Monday, May 6, 2013

Joining Plywood - Jigsaw or Puzzle Joints

I apologise for my long gap between posts, life has been very full for awhile.

Jigsaw joints have become a popular method for joining 8ft plywood lengths into the long panels needed for building most boats. It is an easy process for those who are building from a kit but it is impractical for most people building from scratch. If building from plans or from patterns then you will have to make every cut by hand using a jigsaw and the accuracy necessary for a close-fitting jigsaw joint is just not possible to achieve.

For those who have not seen a jigsaw joint, the form is exactly the same as the interlocking curves of a jigsaw puzzle, except that the interlocking curves are laid out in a straight line rather than in a grid pattern. This forms a very accurate and secure junction between the two parts, unable to slide apart and needing no clamps, while the glue sets.

Jigsaw joint configuration.
The two parts have glue applied to the bonding surfaces, then they are laid on waxed paper or plastic to prevent adhesion to the surface below, aligned properly then a rubber mallet is used to force the fingers of the upper part down into those of the lower part. Care must, of course, be taken to ensure that the surfaces of the assembled joint are perfectly flush or there will be a permanent deflection at that point. The photos below, courtesy of Chesapeake Light Craft, show the joint before and after joining.

Applying glue to the bonding surfaces

Cleaning up the completed jigsaw joint
Tight joints as described above assume that you will assemble them on a large table or a workshop floor before moving the panel to the boat. This is OK for dinghies or for professional builders who have enough space and the staff to manhandle large panels from the shop to the boat and to position and clamp them accurately, all after applying glue to the framing of the hull and to the panel, trying to get it into exactly the right position first go so that it doesn't slide on that slippery glue and spread it everywhere except in the joint where it is needed, then clamp it accurately so that it can finally be fastened. You get the picture, of enormous potential for disaster.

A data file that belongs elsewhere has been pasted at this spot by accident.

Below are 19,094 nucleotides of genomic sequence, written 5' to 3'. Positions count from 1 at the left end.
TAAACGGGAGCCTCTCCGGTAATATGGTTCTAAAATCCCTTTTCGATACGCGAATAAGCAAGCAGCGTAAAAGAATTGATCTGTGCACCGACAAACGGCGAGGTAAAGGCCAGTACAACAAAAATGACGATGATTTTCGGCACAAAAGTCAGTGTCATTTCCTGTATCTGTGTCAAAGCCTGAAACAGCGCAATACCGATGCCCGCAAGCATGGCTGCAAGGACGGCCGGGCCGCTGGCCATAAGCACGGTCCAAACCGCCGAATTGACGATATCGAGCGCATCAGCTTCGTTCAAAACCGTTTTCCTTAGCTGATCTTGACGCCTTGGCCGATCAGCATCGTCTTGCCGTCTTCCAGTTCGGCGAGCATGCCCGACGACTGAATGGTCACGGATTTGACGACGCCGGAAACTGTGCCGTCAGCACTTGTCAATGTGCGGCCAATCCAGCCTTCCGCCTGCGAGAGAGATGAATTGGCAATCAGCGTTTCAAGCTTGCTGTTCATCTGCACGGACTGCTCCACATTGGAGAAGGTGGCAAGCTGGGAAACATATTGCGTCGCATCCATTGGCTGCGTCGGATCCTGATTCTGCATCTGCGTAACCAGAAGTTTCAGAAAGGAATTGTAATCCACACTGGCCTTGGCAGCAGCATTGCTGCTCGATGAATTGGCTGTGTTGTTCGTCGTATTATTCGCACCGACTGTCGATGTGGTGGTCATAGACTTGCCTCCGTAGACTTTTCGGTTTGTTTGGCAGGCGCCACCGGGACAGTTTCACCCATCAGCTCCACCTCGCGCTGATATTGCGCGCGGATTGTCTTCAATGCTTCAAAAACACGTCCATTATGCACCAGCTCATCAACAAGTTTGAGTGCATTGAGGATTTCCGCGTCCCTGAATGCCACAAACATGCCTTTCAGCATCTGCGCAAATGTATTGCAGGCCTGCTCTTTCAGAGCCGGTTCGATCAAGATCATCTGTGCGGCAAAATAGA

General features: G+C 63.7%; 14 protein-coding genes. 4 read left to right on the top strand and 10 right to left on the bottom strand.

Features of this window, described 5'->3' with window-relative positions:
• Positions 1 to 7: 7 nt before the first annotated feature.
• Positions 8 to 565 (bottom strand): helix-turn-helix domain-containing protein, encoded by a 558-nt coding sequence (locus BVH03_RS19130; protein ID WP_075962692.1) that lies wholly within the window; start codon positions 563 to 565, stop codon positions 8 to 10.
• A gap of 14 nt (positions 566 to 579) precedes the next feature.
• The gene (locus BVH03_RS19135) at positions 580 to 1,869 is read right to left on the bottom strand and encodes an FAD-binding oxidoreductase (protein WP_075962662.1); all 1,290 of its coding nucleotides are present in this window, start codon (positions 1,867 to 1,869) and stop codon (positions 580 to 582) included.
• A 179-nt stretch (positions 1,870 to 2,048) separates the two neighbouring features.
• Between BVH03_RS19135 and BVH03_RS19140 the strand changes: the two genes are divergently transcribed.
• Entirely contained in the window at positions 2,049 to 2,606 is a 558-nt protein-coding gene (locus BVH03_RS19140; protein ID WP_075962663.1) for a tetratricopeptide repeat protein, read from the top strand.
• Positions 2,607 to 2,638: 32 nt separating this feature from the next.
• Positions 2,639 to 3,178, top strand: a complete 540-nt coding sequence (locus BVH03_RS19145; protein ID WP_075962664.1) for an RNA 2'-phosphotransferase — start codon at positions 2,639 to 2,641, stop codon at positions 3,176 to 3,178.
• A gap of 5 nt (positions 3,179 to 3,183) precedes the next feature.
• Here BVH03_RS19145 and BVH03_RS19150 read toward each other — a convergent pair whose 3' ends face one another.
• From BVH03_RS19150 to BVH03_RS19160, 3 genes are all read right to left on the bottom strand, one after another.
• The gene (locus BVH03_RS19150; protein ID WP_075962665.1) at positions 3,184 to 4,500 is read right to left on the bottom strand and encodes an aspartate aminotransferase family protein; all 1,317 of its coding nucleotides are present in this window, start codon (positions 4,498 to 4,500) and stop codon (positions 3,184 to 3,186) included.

For amateurs building bigger boats it is just not practical to assemble the panels before installation. Panels 8ft long are very convenient for one person to handle, without having to call on the wife, kids and neighbours to help with the task. I built the structures and interior of my Didi 38 "Black Cat" entirely single-handed. There was not a single piece of timber in that boat that I was not able to carry and set up without any assistance. But I made scarph joints by hand and I glued them in position.

Building with jigsaw joints and gluing the joints in position requires a slightly different approach. It is not practical to hammer a tight joint into place with a rubber mallet. The stringers and other supporting timbers are springy and will bounce away when hit, making it difficult to get the fingers properly flush. Another factor is that of longitudinal alignment accuracy. If the first piece is slightly out of longitudinal alignment on the framing then the accuracy of the jigsaw joint will force the other pieces to continue that misalignment. An error of 1mm on the first of 4 panels will grow to an error of 4mm by the end of the 4th piece.

The way to get around this is to machine in some tolerance into the joint. When the jigsaw joint curves are added to the CAD drawing of the panel, the curves are used to break the panels into the pieces that will fit onto 8ft sheets of plywood. Then the jigsaw curves must be offset into each panel by 50% of the tolerance that is decided upon. This means that each piece is minutely shorter than the designed length and the fingers of the joints are minutely slimmer. The result is a joint that can be easily pushed into place without hammering and which also has a small amount of wiggle room to allow for correction of minor installation misalignments.

This more loose joint may need a temporary doubler on the back between stringers so that small screws can be used to pull the fingers flush if the panel is curved at that point. Don't forget to use a waxed paper or plastic bond-breaker to prevent adhesion of the doubler to the panel.

After the glue has set you can use a belt sander to clean up the surface for a nice finish and a joint that will disappear in the painted boat.

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